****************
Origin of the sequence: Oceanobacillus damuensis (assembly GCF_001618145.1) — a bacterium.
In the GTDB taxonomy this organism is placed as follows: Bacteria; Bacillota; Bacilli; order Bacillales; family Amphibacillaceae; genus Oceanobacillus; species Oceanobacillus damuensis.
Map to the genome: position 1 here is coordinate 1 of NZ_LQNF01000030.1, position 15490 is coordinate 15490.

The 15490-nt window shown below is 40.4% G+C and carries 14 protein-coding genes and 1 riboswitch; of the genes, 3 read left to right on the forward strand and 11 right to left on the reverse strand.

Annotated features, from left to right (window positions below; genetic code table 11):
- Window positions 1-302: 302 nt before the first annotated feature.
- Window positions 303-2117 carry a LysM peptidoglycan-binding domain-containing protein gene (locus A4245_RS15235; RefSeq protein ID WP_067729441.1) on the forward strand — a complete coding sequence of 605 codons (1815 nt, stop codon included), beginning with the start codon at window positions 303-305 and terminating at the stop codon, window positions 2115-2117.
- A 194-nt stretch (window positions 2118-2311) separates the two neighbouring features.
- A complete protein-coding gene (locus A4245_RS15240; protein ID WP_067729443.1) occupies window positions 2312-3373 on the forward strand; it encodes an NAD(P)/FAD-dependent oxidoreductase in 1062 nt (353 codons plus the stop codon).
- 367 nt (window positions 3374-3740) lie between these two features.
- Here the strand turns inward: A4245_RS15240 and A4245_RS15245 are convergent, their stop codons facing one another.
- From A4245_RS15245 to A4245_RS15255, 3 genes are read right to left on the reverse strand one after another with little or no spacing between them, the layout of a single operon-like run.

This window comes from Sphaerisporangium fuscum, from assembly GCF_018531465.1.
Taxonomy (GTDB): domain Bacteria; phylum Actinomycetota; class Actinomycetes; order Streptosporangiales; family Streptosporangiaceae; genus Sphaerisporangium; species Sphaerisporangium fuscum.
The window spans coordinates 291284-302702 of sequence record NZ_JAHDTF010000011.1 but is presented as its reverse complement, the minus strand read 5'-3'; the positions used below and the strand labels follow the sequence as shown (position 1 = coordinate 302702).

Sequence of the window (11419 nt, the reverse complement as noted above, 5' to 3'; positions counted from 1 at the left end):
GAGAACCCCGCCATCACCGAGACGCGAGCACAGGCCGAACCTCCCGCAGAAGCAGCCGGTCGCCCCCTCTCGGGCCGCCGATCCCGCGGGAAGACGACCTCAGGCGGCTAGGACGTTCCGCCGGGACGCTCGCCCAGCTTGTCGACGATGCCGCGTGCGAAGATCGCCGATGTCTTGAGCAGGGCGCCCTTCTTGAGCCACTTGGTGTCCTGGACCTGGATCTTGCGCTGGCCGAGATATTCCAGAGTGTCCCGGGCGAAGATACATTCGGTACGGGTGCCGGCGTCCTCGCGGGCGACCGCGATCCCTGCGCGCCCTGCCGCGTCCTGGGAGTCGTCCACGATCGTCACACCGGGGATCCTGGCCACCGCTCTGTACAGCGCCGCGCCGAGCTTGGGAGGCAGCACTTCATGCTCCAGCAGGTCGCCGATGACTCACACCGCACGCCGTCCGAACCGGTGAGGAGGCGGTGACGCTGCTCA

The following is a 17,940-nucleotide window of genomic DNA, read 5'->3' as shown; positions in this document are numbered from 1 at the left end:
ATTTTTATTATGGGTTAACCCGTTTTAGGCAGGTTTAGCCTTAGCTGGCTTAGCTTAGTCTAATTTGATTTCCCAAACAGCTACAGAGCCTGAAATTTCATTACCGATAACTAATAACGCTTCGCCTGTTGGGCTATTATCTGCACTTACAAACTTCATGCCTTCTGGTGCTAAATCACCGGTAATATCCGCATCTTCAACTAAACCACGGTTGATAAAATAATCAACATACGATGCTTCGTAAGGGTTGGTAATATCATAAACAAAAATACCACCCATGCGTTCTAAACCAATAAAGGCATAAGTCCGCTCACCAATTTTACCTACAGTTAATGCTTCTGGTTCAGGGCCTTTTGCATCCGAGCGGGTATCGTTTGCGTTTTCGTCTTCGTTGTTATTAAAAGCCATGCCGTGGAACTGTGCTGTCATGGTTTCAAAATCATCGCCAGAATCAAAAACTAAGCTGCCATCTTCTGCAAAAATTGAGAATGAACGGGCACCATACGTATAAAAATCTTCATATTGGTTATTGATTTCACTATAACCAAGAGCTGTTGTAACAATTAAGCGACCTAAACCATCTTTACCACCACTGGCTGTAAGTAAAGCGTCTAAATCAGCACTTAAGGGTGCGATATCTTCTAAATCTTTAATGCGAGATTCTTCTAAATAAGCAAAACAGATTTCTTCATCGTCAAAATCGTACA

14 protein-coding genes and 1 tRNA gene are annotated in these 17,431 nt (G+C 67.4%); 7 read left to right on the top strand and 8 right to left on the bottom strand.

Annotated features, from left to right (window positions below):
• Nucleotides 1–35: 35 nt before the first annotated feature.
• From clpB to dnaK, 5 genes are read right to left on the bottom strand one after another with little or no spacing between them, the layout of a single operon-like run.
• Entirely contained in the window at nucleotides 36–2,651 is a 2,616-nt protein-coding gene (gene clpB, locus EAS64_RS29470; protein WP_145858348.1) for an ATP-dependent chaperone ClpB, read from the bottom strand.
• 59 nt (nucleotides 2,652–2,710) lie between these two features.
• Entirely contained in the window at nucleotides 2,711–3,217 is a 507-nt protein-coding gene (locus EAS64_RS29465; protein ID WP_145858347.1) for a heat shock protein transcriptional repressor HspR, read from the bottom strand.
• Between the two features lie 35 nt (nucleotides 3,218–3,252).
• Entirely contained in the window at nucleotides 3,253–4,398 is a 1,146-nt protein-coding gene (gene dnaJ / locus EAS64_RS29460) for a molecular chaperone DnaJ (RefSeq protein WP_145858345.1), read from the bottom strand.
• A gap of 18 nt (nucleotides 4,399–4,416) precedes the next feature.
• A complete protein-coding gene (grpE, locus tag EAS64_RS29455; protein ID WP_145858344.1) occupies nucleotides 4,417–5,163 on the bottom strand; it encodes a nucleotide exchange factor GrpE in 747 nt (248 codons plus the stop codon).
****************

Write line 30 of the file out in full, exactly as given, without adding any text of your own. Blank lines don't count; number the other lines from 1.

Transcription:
• A complete protein-coding gene (grpE, locus tag EAS64_RS29455; protein ID WP_145858344.1) occupies nucleotides 4,417–5,163 on the bottom strand; it encodes a nucleotide exchange factor GrpE in 747 nt (248 codons plus the stop codon).